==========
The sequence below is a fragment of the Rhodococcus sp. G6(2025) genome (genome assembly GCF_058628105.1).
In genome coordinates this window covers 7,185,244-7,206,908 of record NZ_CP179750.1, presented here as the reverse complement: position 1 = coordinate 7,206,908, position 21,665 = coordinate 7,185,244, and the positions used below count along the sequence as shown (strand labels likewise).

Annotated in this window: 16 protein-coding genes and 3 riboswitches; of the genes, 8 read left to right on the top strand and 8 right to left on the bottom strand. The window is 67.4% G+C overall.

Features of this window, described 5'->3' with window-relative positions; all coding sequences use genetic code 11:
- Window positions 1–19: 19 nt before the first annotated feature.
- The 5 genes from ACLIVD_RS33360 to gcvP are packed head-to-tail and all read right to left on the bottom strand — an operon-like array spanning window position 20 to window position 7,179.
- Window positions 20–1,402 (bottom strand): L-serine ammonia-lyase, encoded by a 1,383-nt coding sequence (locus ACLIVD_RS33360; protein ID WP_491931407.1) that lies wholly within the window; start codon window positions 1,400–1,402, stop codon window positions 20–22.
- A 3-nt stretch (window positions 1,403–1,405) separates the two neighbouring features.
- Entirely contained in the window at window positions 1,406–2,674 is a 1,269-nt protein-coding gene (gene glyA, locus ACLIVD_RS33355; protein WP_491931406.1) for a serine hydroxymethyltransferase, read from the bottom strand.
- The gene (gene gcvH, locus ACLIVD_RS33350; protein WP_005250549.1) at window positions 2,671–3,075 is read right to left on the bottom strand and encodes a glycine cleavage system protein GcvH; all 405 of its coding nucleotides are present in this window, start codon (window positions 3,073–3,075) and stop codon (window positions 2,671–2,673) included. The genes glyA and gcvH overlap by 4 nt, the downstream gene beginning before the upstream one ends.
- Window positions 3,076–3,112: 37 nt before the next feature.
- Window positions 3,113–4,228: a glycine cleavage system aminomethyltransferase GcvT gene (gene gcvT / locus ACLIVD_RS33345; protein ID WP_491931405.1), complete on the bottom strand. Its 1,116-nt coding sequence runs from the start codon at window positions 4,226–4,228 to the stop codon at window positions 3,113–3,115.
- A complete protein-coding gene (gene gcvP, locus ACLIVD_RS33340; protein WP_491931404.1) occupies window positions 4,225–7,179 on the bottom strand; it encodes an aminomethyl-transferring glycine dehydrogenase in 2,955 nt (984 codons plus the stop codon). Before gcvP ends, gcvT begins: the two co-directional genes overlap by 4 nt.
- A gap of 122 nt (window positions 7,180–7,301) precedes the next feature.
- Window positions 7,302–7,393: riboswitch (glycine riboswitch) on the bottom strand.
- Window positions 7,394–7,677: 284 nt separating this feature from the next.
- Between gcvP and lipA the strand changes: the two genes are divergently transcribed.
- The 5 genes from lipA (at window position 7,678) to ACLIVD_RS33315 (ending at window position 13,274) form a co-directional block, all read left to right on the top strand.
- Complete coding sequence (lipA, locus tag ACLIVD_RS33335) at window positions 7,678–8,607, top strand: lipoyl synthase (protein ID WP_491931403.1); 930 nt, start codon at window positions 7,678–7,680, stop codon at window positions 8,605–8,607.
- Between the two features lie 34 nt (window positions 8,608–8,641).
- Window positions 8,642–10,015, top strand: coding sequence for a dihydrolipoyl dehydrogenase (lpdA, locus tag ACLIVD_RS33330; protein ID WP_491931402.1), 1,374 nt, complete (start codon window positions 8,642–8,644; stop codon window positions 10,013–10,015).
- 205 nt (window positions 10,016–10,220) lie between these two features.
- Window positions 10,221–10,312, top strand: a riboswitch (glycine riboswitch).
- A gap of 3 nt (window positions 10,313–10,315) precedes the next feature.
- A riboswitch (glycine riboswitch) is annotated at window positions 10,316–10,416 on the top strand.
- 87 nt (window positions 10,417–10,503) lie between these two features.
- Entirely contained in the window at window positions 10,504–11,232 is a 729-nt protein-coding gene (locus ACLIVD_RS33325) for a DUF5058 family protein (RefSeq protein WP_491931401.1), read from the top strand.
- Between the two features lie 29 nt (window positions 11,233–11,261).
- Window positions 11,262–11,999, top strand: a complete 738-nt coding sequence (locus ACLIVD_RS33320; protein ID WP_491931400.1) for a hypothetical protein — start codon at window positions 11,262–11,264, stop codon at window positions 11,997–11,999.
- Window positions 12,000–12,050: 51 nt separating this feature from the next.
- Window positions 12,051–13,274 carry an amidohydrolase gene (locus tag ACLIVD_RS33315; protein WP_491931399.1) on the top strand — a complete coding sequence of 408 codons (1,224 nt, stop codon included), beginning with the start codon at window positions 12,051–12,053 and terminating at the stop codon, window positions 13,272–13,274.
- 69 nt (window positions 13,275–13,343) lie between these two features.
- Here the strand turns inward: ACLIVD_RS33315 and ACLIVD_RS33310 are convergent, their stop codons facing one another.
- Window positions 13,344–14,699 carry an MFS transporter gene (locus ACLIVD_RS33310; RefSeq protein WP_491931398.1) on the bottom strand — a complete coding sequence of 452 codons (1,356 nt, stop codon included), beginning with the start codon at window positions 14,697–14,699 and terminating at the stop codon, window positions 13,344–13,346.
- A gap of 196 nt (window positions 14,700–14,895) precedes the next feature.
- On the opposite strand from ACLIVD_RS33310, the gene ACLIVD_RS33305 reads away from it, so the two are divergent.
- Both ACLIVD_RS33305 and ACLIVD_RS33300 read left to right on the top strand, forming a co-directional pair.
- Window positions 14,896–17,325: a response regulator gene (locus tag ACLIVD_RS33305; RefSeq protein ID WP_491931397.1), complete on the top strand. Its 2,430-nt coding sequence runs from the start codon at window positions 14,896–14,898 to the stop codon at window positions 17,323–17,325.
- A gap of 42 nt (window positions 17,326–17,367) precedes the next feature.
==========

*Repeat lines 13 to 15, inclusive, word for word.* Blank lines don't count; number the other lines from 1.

- A complete protein-coding gene (gene gcvP, locus ACLIVD_RS33340; protein WP_491931404.1) occupies window positions 4,225–7,179 on the bottom strand; it encodes an aminomethyl-transferring glycine dehydrogenase in 2,955 nt (984 codons plus the stop codon). Before gcvP ends, gcvT begins: the two co-directional genes overlap by 4 nt.
- A gap of 122 nt (window positions 7,180–7,301) precedes the next feature.
- Window positions 7,302–7,393: riboswitch (glycine riboswitch) on the bottom strand.